While Australia will see the introduction of mandatory data breach notification legislation in February 2018, it is not the “be all and end all” of cyber risks that brokers should be focusing on.
In fact, data breach accounted for 25 to 30 per cent of all claims that CFC Underwriting, a Lloyd’s Managing General Agent, saw globally in the last 12 months; and a “majority” of that were from the US which has “robust” breach legislation, notes James Burns, Cyber Product Leader with the specialty underwriter.
“Globally 70 per cent of all claims are not data breach related and if you take the US out of the equation … an even bigger proportion of claims that we are seeing are not data breach related,” he tells IRP.
“Cyber-crime is an area where we are seeing one of the biggest increases in the volumes and quantum of the claims – and it’s far outstripping data breach claims at the moment. In the SME market specifically, we are seeing a lot of cyber-crime, such as threat of funds, social engineering, the CEO or President fraud style claims, anything involving a company being tricked into wiring funds to the fraudsters’ account.”
Burns adds that in the large corporates, business interruption claims from cyber breaches, including system failures and outage of principle systems resulting in the business being unable to transact with customers thus losing revenue and profit, are on the rise.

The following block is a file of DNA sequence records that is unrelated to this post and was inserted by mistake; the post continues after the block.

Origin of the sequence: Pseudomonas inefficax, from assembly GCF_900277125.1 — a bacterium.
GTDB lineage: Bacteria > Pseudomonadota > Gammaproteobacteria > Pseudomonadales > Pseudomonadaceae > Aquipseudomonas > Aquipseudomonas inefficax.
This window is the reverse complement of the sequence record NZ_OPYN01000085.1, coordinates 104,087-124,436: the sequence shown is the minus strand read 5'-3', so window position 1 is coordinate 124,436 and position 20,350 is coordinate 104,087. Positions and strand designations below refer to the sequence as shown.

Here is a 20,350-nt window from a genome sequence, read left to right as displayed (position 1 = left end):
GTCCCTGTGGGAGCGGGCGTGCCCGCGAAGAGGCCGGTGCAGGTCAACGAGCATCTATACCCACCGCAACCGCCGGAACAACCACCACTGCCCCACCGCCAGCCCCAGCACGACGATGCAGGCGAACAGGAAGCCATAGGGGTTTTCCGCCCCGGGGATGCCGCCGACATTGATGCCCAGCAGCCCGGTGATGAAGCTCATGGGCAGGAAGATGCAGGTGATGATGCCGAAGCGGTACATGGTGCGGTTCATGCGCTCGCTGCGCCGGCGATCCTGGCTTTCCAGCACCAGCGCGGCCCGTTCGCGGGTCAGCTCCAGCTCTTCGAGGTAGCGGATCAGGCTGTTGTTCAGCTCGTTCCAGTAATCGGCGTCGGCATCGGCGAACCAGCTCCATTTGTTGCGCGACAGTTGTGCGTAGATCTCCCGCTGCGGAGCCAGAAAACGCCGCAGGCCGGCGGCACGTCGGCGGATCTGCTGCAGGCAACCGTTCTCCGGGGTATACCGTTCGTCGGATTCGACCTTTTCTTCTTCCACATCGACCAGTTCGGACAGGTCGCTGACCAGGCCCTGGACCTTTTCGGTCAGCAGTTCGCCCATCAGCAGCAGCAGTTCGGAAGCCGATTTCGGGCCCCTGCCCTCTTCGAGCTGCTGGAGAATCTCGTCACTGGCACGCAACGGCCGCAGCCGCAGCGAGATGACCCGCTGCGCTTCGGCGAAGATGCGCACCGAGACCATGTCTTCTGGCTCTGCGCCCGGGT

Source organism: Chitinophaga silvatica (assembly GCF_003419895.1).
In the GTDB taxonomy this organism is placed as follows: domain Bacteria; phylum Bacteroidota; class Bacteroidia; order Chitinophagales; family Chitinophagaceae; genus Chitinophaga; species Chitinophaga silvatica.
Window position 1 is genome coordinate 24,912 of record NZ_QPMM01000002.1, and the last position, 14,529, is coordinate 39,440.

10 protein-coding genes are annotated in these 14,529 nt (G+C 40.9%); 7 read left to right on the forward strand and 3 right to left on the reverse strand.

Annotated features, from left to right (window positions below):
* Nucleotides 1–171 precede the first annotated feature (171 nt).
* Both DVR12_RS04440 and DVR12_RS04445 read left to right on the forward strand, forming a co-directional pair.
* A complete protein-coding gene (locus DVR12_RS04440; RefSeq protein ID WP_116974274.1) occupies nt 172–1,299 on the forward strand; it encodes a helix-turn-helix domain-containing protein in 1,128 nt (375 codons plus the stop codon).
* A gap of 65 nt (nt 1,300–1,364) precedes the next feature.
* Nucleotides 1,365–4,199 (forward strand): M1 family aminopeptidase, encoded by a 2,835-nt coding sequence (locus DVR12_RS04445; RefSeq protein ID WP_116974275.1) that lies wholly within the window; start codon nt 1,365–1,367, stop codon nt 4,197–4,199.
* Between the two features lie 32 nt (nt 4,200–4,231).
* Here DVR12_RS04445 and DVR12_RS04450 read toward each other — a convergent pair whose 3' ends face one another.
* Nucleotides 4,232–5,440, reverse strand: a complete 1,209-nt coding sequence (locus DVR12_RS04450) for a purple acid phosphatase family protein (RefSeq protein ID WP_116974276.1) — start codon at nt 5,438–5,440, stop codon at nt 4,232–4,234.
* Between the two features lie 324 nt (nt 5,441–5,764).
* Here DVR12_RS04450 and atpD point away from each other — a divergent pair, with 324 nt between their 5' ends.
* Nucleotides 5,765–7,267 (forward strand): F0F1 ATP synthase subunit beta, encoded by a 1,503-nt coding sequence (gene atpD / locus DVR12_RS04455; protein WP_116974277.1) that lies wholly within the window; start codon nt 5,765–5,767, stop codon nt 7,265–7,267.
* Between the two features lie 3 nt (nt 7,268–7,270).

Take the NotPetya ransomware attacks early this year as an example, shipping giant Maersk experienced a two- to three-day outage but the operational impact was felt for weeks. Maersk CEO Soeren Skou has now said it is going to cost the company between US$200-$300m.
“So this is much more than data breach, and privacy. It is about operational impacts on business,” Burns emphasises.
“What I think we need to be careful of is overstating the potential impacts of the new data breach legislation,” he points out.
“There are all these other issues, such as BI, cyber-crime, etc and the challenge in the Australian market is making sure those messages get communicated to clients.
“We need to make sure that our discussions around cyber aren’t all about these new breach notification laws because many companies in Australia don’t necessarily collect personal data, for example, large manufacturing companies, logistics companies. The challenge is in showing them that cyber insurance is important for them too, and overcoming the thinking that because they don’t collect personal data … they don’t have a cyber risk, when they do, as we’ve seen with NotPetya.”
Burns says brokers are critical to insurers in this space to help insurers understand what the client’s business looks like, including what the impact could be of an event such as NotPetya, or another ransomware event occurring; what is that going to mean to the business’s ability to transact with customers; what is it going to mean to their ability to generate revenue; and if they do hold data, where are they holding it and what is the cost going to be like of a breach.
For more from CFC Underwriting’s James Burns and the data breach notification legislation, look out for the February issue of your member magazine Insurance Adviser.